Sunrise – when the sun first crests the horizon

Civil twilight – when the sun is no more than 6 degrees below the horizon and the light allows you to be able to carry on ordinary outdoor activity

Nautical twilight – when the sun is between 6 and 12 degrees below the horizon and the outline of objects and the horizon might be visible without other sources of light

Astronomical twilight – when the sun is 12 – 18 degrees below the horizon and contributes no light to the sky before this moment

When I was ten I planted my first garden. All by myself. Because I loved my family.  It worked like this.  I used an long-handled shovel and pried up all of the sod in an unused portion of my parent’s property. I crumbled all of the dirt off of each spade-full by hand. I ground the underlying loam into the same. And I raked away all debris first with a steel rake and then a leaf rake. It was for food for my family. I seeded that garden and watered and fertilized it with composted manure. It grew vegetables abundantly. Carrots. Lettuce. Beans. Tomatoes. Sunflowers. Radishes. And it was beautiful.

It was the first time that I actually produced something.  The first time my love made a substantial-physical impact on the lives of others.

Until the time I left home I visited with any other gardeners whom I could. Always learning. Always enquiring.  Because at the root of it all.  Was love.  For me at least.

I thought of him the other morning. Night really. A couple of hours to go before astronomical twilight. I awoke. Got up. No sense in just lying there. Wilbur. Web we called him. The first man to pay me for farm labour. My first day there he said, Come with me. And he put me in the driver’s seat of an old Dodge pickup truck and we jerked back and forth around the farmyard as I tried to figure out how to use a clutch and standard transmission. And then he got out and said, There, now take her for a drive…see you in a bit. And he walked away.  And with my heart in my throat I drove out onto the road and I was off! And a day or two later he said, Come with me. And we went to his shop and he said, Watch me, and I did, through a welding lens, as he explained what he was doing and why. And then he put a welding helmet on my head and leather gloves on my hands and handed me a welding rod and said, Here, weld these two pieces of steel together. And so I did.  It was ugly.  It was a start.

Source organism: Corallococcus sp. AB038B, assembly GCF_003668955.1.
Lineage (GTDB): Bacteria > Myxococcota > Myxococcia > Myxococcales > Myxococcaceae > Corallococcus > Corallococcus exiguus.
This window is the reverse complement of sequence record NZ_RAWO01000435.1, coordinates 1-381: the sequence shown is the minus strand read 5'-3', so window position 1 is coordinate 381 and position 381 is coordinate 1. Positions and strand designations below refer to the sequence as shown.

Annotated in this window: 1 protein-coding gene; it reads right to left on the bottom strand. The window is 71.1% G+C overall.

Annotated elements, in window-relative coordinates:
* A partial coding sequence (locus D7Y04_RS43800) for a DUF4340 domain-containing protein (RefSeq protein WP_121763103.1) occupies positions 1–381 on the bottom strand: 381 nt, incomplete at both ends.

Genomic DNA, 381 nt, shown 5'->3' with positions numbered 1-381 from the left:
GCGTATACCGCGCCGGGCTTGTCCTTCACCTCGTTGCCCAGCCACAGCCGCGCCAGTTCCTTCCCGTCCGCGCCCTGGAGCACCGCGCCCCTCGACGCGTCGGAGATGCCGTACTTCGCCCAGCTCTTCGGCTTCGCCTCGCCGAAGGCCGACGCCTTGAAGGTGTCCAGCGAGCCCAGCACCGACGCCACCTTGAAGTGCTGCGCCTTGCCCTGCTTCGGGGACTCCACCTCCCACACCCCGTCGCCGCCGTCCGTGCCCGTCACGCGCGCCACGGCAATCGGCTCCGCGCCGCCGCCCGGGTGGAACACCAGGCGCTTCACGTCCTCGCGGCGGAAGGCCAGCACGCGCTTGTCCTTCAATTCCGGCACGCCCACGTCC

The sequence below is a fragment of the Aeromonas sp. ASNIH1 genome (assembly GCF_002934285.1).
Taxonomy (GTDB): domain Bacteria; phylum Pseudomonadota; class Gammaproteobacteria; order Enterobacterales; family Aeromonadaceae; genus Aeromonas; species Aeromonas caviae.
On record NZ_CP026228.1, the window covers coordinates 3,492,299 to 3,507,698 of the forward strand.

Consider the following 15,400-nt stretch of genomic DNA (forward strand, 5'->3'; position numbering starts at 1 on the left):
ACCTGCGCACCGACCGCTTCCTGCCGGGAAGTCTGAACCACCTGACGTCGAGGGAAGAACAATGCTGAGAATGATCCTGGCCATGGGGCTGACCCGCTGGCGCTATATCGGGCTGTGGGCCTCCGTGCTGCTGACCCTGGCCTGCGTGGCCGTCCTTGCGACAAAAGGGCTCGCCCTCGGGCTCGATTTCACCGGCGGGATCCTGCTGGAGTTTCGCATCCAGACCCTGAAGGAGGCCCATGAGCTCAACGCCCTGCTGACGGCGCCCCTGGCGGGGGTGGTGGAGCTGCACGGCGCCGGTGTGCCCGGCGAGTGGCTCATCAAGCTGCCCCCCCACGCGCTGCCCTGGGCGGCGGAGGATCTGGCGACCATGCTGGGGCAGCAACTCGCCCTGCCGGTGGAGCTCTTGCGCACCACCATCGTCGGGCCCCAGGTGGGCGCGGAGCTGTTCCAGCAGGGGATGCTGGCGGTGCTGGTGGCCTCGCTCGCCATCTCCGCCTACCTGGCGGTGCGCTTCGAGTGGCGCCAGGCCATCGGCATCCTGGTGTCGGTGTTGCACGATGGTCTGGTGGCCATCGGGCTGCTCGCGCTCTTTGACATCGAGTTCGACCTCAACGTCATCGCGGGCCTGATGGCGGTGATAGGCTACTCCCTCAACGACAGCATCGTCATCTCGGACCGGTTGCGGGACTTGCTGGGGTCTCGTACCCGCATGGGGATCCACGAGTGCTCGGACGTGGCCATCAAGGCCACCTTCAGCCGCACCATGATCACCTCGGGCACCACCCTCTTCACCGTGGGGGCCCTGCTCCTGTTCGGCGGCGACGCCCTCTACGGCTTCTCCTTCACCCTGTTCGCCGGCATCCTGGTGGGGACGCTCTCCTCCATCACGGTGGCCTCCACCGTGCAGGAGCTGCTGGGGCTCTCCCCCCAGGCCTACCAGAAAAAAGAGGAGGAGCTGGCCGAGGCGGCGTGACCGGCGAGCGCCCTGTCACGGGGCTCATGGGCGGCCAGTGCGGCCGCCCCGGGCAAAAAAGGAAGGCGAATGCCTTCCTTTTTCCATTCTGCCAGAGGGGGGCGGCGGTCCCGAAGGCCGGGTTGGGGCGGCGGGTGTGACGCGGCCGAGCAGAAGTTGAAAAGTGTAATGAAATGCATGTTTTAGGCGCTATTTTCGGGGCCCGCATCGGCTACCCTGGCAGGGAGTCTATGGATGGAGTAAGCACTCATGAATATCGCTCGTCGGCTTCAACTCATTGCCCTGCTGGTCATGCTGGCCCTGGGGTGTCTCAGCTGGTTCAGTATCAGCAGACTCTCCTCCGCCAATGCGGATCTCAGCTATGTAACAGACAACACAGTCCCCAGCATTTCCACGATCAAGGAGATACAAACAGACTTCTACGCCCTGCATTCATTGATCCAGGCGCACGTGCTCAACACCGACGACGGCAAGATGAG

I have always wanted to grow food for other people. Not for money. But for love. And even as a child. And then as an adolescent. It was very clear to me that skills were needed to do this. And so I set off to get my act together. Even going to university to study agriculture. That was just a logical next step, like learning to drive a stick shift or welding.  Nor was the outcome the real goal.  But the desire to grow food and share it was the real grail.  Because sometimes you will fail.  Your best efforts amount to bare vines.  But love survives.

A man told me that he spent $85,000 this year on fertilizer alone. He farms five quarter sections. He is small bananas these days. In him personalism is not fully extinguished.  The largest farm in this region farms 160 quarter sections. That’s forty, one mile square parcels of land. Guys like that never talk about love.  Industrial agriculture is without a soul.

Me? I just grow food for others out of love and give it away. And now my old truck – a stick shift – needs a new bed. I don’t need a new truck. Not needing a new truck means that I do not need to squander my life working for people without souls. I just need a new bed. And I have the skills to do that.  And love.

Any more I do not sleep more than a few hours at night. So Sunday I was up turning on the lights. My $50 Forney arc welder humming.  Sticking steel together. Just like in the beginning. Two pieces at a time. And they are strong, beautiful welds. They are not perfect. I am not a professional welder. But they are good enough that they will allow me to drive this truck.  To grow food.  To love for a little bit longer. A little bit more.  And then I shut down the welder and showered and went off and played liturgy at Mass.  And came back.  And finished with it all at 9 p.m..  And went back to bed.  And it was a great day.

You see.  Everything that increases love.  Increases me.



Not missing the opportunity.  To.  Love.